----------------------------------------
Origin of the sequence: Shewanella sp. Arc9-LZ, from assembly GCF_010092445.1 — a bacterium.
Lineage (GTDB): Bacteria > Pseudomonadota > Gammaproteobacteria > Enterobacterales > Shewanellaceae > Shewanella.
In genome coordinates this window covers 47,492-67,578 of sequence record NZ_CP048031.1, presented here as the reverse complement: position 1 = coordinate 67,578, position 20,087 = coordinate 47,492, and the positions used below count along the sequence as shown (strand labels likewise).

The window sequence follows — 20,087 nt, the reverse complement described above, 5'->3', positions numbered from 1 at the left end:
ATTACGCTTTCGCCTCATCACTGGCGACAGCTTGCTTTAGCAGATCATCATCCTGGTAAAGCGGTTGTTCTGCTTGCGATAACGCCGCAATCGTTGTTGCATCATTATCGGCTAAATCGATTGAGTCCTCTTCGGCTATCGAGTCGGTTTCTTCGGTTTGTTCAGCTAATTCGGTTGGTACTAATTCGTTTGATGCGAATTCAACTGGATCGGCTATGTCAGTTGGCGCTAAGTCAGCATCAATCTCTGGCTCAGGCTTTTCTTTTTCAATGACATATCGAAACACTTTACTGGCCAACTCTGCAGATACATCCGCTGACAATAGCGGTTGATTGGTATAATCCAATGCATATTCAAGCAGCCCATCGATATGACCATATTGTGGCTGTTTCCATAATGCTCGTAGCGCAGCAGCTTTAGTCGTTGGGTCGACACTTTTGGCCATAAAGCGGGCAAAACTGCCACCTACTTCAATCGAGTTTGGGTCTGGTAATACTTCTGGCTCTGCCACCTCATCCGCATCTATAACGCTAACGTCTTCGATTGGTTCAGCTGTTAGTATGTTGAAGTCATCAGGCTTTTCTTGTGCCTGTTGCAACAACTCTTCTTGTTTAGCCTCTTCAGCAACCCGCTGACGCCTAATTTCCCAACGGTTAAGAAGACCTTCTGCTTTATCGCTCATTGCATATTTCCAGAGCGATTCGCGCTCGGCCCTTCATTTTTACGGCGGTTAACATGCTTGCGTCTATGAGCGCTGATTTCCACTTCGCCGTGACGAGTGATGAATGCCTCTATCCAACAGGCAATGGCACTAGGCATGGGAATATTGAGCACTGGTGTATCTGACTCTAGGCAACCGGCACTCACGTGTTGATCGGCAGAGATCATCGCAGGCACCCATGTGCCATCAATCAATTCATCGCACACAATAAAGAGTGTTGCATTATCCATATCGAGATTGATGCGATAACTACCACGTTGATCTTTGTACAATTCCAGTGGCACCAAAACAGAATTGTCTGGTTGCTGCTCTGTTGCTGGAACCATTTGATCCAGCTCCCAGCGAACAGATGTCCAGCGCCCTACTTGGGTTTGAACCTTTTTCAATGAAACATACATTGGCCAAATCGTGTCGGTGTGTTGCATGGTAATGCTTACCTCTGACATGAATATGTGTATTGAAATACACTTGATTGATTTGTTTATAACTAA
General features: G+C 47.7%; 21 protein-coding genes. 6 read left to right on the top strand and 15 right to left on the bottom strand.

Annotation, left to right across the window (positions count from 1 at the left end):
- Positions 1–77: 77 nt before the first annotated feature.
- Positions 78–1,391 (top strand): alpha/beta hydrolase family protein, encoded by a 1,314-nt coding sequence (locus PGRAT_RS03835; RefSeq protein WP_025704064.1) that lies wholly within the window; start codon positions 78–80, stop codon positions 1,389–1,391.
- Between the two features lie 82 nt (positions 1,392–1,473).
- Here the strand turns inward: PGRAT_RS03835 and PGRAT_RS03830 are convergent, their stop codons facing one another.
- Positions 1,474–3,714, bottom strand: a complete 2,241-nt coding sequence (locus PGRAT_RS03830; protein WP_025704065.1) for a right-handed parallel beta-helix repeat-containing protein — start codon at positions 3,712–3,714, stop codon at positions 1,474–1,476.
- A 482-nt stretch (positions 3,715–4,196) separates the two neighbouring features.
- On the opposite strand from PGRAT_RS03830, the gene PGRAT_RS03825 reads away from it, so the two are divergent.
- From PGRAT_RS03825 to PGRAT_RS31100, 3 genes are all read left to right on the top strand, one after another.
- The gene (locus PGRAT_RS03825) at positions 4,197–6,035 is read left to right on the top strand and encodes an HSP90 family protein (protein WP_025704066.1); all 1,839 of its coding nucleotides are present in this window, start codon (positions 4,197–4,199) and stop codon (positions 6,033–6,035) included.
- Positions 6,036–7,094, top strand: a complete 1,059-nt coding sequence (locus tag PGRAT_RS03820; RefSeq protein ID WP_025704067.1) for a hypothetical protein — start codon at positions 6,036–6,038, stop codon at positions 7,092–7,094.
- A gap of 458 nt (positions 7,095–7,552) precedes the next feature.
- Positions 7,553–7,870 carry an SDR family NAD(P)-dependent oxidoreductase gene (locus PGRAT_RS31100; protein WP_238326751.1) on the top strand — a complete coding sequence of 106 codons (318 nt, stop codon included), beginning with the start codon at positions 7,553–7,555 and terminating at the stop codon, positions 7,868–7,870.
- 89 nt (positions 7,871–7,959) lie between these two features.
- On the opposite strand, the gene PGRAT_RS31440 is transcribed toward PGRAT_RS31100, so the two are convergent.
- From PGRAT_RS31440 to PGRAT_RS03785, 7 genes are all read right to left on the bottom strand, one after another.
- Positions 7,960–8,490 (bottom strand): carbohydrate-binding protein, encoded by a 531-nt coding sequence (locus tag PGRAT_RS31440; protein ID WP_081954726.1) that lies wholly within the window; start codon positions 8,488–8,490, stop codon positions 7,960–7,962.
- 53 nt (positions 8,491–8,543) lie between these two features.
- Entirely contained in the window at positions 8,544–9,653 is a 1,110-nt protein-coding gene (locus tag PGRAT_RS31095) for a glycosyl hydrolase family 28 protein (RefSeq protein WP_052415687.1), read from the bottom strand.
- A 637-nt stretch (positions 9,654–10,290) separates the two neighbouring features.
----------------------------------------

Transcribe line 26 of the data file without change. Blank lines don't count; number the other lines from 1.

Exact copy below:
- A 637-nt stretch (positions 9,654–10,290) separates the two neighbouring features.